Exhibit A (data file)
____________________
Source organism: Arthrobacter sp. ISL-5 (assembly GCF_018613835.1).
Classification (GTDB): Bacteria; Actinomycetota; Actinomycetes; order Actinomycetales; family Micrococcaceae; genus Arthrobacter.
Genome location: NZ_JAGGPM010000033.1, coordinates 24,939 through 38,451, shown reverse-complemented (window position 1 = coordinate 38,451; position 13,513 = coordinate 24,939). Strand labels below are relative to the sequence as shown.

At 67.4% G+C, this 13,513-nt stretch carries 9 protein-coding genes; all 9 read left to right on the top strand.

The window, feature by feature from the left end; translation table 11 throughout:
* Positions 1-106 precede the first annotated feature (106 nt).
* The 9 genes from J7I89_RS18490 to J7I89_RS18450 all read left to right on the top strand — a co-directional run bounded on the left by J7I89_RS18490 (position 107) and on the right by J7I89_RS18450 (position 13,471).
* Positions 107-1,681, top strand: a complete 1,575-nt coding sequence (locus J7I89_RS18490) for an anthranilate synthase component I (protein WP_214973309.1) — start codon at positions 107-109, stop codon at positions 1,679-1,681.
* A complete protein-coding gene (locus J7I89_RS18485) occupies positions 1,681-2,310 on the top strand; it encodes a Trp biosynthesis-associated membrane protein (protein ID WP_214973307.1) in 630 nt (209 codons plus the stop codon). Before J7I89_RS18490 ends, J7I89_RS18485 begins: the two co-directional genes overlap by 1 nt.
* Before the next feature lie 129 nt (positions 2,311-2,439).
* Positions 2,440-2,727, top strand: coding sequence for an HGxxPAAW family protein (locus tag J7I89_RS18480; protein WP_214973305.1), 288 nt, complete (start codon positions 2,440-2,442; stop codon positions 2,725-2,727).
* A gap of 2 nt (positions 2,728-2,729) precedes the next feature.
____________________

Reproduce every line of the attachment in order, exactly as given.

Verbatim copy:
Source organism: Arthrobacter sp. ISL-5 (assembly GCF_018613835.1).
Classification (GTDB): Bacteria; Actinomycetota; Actinomycetes; order Actinomycetales; family Micrococcaceae; genus Arthrobacter.
Genome location: NZ_JAGGPM010000033.1, coordinates 24,939 through 38,451, shown reverse-complemented (window position 1 = coordinate 38,451; position 13,513 = coordinate 24,939). Strand labels below are relative to the sequence as shown.

At 67.4% G+C, this 13,513-nt stretch carries 9 protein-coding genes; all 9 read left to right on the top strand.

The window, feature by feature from the left end; translation table 11 throughout:
* Positions 1-106 precede the first annotated feature (106 nt).
* The 9 genes from J7I89_RS18490 to J7I89_RS18450 all read left to right on the top strand — a co-directional run bounded on the left by J7I89_RS18490 (position 107) and on the right by J7I89_RS18450 (position 13,471).
* Positions 107-1,681, top strand: a complete 1,575-nt coding sequence (locus J7I89_RS18490) for an anthranilate synthase component I (protein WP_214973309.1) — start codon at positions 107-109, stop codon at positions 1,679-1,681.
* A complete protein-coding gene (locus J7I89_RS18485) occupies positions 1,681-2,310 on the top strand; it encodes a Trp biosynthesis-associated membrane protein (protein ID WP_214973307.1) in 630 nt (209 codons plus the stop codon). Before J7I89_RS18490 ends, J7I89_RS18485 begins: the two co-directional genes overlap by 1 nt.
* Before the next feature lie 129 nt (positions 2,311-2,439).
* Positions 2,440-2,727, top strand: coding sequence for an HGxxPAAW family protein (locus tag J7I89_RS18480; protein WP_214973305.1), 288 nt, complete (start codon positions 2,440-2,442; stop codon positions 2,725-2,727).
* A gap of 2 nt (positions 2,728-2,729) precedes the next feature.